Do the costs of U.S. EPA's recent toxic emissions rules for power plants outweigh the benefits? During today's OnPoint, Michael Bradley, executive director of the Clean Energy Group, reacts to the "Utility MACT" proposal and explains why he believes the rules are within EPA's regulatory authority. He also discusses how Utility MACT will fit in with other air rules coming out of EPA in the short term.
Monica Trauzzi: Hello and welcome to OnPoint. I'm Monica Trauzzi. With me today is Michael Bradley, executive director at the Clean Energy Group. Michael, thanks for joining me.
Michael Bradley: Thanks for having me.
Monica Trauzzi: Michael, EPA recently signed its Utility MAC Proposal, which seeks to regulate hazardous air pollutants from power plants. Does EPA overstep its regulatory authority with this rule?
Michael Bradley: Not at all. I think EPA has been very, very careful to stay within the bounds of what's required in the Clean Air Act in its approach to this. And, on top of that, they did very, very extensive data collections to base the rule soundly on emissions data, like the act requires.
Monica Trauzzi: Specifically, what does this rule do?
Michael Bradley: It sets limitations on coal power plants for mercury, for acid gases and for particulate matter. And it's been a rule that's been anticipated for 20 years and the industry is well on its way to being prepared to comply with it.
Monica Trauzzi: Well, there's some controversy about whether they have enough information about benefits. It seems that they did a lot of work on mercury, but not on other pollutants.
Michael Bradley: Right.
Monica Trauzzi: Is there enough information for this rule?
Michael Bradley: It seems to me that EPA, in its proposal, has made a good case to proceed with particulate matter and acid gases. I think EPA is obligated under the requirements of the law to regulate all hazardous air pollutants, unless they can find a reason not to. And that's why they've included particulate matter as a surrogate for heavy metals and other pollutants and acid gases for HCL and other acid gases.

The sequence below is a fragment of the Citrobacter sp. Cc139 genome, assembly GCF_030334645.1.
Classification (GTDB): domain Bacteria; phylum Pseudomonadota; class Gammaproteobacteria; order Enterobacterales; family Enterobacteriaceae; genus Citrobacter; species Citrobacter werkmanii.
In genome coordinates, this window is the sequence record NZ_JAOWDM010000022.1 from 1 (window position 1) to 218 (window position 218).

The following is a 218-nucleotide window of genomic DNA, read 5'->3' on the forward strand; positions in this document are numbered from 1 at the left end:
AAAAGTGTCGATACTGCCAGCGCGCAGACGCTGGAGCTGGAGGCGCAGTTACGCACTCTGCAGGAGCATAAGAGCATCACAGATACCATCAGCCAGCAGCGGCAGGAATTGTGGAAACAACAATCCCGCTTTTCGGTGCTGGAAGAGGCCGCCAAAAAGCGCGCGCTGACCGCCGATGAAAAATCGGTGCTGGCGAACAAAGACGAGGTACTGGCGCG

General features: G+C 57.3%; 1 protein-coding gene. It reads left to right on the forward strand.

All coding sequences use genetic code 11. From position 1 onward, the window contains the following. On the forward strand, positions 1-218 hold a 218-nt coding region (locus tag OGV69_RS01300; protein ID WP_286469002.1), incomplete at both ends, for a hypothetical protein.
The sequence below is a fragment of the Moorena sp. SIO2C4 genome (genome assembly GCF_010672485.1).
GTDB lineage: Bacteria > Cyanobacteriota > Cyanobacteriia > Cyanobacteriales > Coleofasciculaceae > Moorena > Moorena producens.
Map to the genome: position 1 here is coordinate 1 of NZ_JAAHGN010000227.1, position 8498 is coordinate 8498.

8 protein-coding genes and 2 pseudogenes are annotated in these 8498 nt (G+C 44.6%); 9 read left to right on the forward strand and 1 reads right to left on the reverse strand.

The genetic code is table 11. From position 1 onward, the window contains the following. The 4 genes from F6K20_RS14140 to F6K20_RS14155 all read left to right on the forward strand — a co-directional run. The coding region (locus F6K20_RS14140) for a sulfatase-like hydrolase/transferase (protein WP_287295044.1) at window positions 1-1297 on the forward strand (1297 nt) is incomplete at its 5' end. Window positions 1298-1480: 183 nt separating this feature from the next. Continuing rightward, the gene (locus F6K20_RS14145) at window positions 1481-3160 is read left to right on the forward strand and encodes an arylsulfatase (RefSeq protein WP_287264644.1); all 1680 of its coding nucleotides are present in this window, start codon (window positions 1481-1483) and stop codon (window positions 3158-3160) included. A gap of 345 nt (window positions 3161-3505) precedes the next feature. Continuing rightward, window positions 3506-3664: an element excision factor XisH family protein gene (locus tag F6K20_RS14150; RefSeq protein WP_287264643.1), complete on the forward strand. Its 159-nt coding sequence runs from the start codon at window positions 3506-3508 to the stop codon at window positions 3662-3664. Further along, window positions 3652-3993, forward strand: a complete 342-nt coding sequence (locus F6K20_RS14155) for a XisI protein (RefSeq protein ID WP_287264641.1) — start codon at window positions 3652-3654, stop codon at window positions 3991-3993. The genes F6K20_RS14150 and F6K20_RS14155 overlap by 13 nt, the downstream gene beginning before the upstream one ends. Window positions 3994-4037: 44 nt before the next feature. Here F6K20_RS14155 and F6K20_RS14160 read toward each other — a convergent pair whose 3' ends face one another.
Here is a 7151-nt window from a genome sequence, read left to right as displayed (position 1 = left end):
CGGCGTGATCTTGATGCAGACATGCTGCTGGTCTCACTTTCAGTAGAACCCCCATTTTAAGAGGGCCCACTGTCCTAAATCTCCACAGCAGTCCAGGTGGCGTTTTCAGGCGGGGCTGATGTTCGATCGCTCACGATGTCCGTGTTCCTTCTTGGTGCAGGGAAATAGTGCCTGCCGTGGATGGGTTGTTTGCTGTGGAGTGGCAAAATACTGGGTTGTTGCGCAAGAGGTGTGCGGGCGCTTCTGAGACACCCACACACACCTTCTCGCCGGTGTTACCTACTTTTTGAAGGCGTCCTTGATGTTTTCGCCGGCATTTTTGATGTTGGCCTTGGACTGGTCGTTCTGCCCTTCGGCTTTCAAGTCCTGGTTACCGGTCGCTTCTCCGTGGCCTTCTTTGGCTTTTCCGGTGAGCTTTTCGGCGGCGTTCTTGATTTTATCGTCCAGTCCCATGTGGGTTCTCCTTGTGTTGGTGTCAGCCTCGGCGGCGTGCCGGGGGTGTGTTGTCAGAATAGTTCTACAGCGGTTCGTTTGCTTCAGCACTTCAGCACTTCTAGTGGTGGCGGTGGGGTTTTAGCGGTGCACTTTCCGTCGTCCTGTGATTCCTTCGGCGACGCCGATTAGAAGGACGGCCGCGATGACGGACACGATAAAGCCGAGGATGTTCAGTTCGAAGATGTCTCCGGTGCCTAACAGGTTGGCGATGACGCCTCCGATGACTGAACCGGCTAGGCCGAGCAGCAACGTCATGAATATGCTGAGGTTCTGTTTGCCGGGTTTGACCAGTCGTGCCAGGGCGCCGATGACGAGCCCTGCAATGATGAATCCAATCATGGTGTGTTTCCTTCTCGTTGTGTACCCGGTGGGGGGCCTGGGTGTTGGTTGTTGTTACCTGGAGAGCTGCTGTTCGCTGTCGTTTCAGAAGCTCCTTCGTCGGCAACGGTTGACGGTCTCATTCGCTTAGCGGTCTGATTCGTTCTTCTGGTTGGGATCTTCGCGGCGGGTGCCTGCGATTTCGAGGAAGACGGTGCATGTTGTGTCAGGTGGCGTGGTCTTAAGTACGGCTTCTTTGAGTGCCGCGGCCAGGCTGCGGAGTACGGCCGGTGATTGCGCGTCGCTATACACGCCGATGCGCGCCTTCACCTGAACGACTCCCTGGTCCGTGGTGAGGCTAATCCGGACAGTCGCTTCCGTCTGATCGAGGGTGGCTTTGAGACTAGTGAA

Monica Trauzzi: This is said to be one of the most expensive proposals in the agency's history. Is it too costly?
Michael Bradley: I think it's going to be a lot less expensive than a lot of experts have been estimating. I think up until now, prior to the proposal, most of the estimates have been based on sort of the worst case situation when it came to control levels and flexibility. Now, EPA has introduced one major piece of flexibility and it's called facility wide averaging, which allows multiple stacks at one site to average together so you don't have to control each stack, which is going to substantially reduce the cost and the time it takes to comply.
Monica Trauzzi: But there's no doubt this will be expensive for utilities.
Michael Bradley: This will be expensive for these utilities, especially utilities that haven't taken steps in the last five or 10 years to begin to clean up their fleet.
Monica Trauzzi: Do you think these regulations will sort of stimulate investment in new technologies and could we see job growth out of that?